Well I don't use a Mac so I can't give you specifics there, but I have opinions that should branch across operating systems.
Some people will sketch their stuff on paper, ink it, then scan it into their computer. I don't know all the technical details on this, so maybe one of those people can drop by. But do know that it IS an option to work completely traditionally and then put it online. That may be the way you want to go if you aren't looking for a lot of special effects.
I do most of my work digitally, so that's what I'll share.
For drawing software, I recommend Manga Studio
. It's drawing software that's comic-oriented. There's the regular version and an Ex version, but the trial is for the regular version. You may not need all the bells and whistles the Ex version has if you're just starting with digital art, anyway. You can always upgrade the basic to Ex later if you change your mind, so it's pretty much better to start with the basic version.
There is also free software available, but I don't have any off the top of my head that are Mac compatible. I'd thought GIMP was, but I can't find a Mac download for it right now. Sorry.
Most of us who do this regularly (and digitally) use tablet pens. Wacom
is pretty much the go-to business for drawing pens. If you've never used one, what you'll probably want is the Intuos Pen or Intuos Pen & Touch. (These two models are basically the same, except the Touch version also works somewhat like a touch pad.) These are the cheaper ones (around $70-$100), but cheap doesn't mean they don't work well.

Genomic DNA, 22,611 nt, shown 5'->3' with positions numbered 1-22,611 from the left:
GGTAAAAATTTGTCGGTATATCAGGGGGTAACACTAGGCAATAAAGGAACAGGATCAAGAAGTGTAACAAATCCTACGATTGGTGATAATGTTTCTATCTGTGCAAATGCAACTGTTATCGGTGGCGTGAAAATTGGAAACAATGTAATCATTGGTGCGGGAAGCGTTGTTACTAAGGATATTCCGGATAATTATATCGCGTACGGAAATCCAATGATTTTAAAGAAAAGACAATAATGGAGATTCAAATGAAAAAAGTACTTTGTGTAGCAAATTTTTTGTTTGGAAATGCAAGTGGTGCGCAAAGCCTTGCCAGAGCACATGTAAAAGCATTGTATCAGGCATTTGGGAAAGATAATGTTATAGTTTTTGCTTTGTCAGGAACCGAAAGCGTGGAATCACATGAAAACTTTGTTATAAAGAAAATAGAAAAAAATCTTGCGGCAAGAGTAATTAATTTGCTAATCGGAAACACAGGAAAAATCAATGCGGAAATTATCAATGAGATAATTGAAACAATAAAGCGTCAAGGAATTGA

As far as tablet pens go: some people have trouble getting used to the disconnect of looking at the screen while they draw (as opposed to looking at their pencil tip). I've heard people have an easier time getting used to it if they buy either a medium or large sized model, since the trick is learning to not use your wrist so much to pivot. I don't really have an opinion, since I've had the same tablet for 10-ish years and it's a small sized one. But that would be something to ask others about, or google.
Some people use their mouse, but a big reason against it is tablet pens give you pressure sensitivity. So the pressure you put into it affects the line weight (like it would with a pencil or with real ink). If you have Illustrator and know how to use it, you could make comics with simple vectors
. This may be the easier way to go if you'd rather use a mouse, but may not be best if you don't already have Illustrator (in terms of a price tag) or another vector program.
Definitely no one way to do things, so it's usually a matter of deciding what you're most comfortable with and exploring those options. Hope that helps a little.